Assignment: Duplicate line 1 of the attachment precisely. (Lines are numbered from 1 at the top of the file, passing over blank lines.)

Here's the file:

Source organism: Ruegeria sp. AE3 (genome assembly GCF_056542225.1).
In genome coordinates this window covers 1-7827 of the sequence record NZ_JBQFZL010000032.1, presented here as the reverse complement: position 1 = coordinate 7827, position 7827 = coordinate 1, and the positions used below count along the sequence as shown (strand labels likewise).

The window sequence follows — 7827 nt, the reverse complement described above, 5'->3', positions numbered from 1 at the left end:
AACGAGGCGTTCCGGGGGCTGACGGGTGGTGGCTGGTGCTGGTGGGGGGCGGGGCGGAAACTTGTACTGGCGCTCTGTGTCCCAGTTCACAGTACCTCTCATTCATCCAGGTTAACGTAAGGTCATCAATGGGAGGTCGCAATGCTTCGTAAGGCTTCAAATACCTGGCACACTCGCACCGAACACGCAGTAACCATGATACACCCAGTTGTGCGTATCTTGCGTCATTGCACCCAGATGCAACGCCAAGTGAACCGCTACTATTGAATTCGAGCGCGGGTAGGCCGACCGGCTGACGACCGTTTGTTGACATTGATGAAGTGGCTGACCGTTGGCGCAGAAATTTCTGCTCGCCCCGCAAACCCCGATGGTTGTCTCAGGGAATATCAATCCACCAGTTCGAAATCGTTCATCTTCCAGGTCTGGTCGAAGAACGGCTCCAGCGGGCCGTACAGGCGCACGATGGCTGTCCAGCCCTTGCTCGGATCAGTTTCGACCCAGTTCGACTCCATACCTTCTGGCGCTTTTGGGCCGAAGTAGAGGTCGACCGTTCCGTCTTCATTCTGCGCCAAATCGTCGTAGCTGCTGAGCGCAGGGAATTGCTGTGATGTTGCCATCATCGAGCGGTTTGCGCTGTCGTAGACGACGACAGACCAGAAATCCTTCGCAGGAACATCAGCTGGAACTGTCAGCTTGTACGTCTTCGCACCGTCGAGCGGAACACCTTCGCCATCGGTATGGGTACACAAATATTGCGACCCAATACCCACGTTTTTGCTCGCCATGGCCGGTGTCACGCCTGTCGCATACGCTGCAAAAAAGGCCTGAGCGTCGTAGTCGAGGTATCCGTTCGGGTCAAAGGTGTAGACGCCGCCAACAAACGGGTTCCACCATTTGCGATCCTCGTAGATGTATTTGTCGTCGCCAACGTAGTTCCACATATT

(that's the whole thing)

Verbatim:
Source organism: Ruegeria sp. AE3 (genome assembly GCF_056542225.1).